Torres steps back from Cava DO for long-awaited sparkler

Spanish wine producer Bodegas Torres has confirmed its long-awaited Cava that is due to hit the market at the end of the year, won’t be a Cava after all.

Miguel Torres Maczassek

Miguel Torres Maczassek, who runs the company as managing director

The company has confirmed the drink will be a premium sparkling wine rather than a Cava due to “sourcing decisions” – which db understands is due to a desire to build in flexibility over future sourcing amid climate change concerns.

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A spokesman told db the decision to bow out of tying it to the Cava DO at this stage meant Torres will be able to source grapes for the sparkling wine from areas that were set to become “increasing interesting”, including higher altitude vineyards outside the DO boundaries.

The grapes used for the new sparkler have been sourced from Torres’ vineyards in the Penedès, which lie at an altitude of over 500 meters and produce wines with high-acidity.

This all forms part of Torres’s long-term battle against climate change, they added.

In April this year, Torres president and former managing director Miguel Torres Snr inferred to db that global warming was influencing decisions and he would no longer consider investing in vineyards in the south of Spain. However he had reiterated the company’s desire to keen to get into Cava production, telling db, “We’ve made Cava from a single estate in Penedès since 2013 and the first vintage tastes great.”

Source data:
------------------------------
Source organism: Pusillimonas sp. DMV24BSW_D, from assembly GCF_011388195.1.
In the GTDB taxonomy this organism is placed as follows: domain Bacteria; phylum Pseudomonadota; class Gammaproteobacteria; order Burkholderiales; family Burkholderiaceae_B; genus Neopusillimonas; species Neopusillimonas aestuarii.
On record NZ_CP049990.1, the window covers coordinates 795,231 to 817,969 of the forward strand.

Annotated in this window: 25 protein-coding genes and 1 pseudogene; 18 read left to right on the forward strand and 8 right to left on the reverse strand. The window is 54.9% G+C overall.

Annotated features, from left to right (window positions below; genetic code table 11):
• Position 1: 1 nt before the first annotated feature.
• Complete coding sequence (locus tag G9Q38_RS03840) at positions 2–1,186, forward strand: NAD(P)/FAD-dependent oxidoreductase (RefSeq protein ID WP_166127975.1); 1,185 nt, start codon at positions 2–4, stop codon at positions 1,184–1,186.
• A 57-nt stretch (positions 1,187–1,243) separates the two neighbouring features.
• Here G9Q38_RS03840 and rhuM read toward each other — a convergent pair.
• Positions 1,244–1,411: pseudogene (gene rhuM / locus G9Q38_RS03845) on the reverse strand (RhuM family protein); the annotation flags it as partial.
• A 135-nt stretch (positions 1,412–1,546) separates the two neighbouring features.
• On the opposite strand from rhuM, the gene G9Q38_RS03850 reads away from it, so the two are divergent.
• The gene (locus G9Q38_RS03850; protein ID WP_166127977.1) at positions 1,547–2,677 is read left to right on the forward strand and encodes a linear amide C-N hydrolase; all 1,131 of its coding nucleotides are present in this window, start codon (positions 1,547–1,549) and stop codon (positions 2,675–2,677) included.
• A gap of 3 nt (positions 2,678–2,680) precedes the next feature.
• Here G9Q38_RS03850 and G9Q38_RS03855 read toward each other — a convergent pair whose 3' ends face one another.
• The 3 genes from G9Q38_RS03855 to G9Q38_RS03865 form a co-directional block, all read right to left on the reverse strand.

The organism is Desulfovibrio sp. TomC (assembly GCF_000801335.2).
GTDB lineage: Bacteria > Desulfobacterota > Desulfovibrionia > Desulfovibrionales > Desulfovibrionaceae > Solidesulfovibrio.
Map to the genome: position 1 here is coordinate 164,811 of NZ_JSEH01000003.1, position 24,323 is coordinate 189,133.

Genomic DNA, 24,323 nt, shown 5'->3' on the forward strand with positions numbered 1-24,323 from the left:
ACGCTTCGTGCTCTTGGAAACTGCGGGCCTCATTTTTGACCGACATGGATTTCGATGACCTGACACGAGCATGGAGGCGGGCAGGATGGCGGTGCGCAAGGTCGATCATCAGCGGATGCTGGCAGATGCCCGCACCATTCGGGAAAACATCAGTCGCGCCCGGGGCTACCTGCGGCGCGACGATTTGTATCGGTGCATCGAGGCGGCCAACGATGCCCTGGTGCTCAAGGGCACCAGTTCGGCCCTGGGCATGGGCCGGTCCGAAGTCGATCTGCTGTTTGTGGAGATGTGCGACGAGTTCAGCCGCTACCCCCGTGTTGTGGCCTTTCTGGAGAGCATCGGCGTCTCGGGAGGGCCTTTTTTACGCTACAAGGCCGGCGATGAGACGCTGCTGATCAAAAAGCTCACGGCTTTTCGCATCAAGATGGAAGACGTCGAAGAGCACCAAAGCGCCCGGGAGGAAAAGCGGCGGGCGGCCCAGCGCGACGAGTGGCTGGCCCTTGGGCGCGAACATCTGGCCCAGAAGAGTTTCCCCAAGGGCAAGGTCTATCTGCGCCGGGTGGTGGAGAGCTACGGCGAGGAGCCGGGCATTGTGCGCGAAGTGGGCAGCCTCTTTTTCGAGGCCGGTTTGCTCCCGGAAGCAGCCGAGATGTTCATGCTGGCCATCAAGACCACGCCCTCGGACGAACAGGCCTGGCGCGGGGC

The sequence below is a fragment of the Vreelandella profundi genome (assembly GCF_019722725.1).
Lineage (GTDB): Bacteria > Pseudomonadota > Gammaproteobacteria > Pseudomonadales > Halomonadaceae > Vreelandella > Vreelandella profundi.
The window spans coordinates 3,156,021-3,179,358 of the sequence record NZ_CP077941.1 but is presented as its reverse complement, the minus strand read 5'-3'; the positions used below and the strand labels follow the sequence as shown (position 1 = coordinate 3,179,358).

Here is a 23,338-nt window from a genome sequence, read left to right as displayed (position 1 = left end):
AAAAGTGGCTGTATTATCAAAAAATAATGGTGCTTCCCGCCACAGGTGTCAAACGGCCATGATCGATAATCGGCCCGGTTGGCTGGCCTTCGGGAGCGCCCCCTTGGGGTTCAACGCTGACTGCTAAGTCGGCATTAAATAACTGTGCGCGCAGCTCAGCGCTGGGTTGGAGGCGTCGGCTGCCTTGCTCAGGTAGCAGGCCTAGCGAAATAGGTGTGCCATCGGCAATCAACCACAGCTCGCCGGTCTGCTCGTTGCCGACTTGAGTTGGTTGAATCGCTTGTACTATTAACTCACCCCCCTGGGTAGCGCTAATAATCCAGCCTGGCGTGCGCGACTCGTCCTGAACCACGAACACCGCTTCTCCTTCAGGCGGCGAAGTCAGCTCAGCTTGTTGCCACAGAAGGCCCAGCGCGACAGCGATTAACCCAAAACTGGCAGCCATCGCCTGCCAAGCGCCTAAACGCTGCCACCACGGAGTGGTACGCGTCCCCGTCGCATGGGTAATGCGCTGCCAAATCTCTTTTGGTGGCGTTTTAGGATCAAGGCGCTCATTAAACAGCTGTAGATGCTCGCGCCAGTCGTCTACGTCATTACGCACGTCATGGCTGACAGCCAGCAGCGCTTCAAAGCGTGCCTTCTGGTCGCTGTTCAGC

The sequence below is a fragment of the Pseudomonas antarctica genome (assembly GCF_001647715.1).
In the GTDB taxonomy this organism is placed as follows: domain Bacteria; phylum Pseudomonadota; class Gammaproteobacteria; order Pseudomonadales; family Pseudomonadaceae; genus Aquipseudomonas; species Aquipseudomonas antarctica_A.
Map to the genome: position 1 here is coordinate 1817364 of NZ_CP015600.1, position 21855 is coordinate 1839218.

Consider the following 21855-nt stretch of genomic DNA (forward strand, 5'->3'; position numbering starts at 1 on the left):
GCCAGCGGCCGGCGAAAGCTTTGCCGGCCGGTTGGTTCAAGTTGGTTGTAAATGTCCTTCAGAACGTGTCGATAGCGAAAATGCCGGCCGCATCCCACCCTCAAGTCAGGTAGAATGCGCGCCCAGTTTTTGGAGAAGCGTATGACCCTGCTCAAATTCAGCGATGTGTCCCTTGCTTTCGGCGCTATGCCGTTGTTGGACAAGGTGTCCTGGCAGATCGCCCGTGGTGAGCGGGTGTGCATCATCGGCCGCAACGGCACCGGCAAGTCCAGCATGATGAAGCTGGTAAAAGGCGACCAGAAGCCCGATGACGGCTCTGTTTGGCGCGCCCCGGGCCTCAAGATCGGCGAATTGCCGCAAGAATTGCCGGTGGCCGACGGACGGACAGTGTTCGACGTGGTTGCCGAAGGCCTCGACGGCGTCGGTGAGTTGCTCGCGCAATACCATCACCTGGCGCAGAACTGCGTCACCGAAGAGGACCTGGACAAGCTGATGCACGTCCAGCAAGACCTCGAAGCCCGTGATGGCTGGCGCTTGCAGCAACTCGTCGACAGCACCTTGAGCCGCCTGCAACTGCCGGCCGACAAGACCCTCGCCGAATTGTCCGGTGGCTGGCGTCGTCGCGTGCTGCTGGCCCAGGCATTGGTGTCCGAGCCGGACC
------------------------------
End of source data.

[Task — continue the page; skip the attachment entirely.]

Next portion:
However a company statement today implied climate change was at least in part behind the decision. “As temperatures are gradually increasing as a result of climate change, the Torres family’s high-altitude vineyards in different parts of Catalonia can complement the production of this sparkling wine in the future, without being exclusively limited to the Penedès or other areas included in the appellation of origin Cava,” it said.

The first vintage is set to release around 36,000 bottles and is likely to retail for more than £20.

The Spanish retailer already produces a range of sparkling wines from its Chilean subsidiary, made in its Curicó winery. These comprise Cordillera Brut, made from Pinot Noir and two sparkler made from Chiles indigenous variety País, Estelado Rosé Brut and Estelado Organic Extra Brut.

The Catalan producer recently announced it was reintroducing an indigenous Catalan red grape, Moneu, that was almost wiped out by phylloxera, back into production in Penedès following trials.

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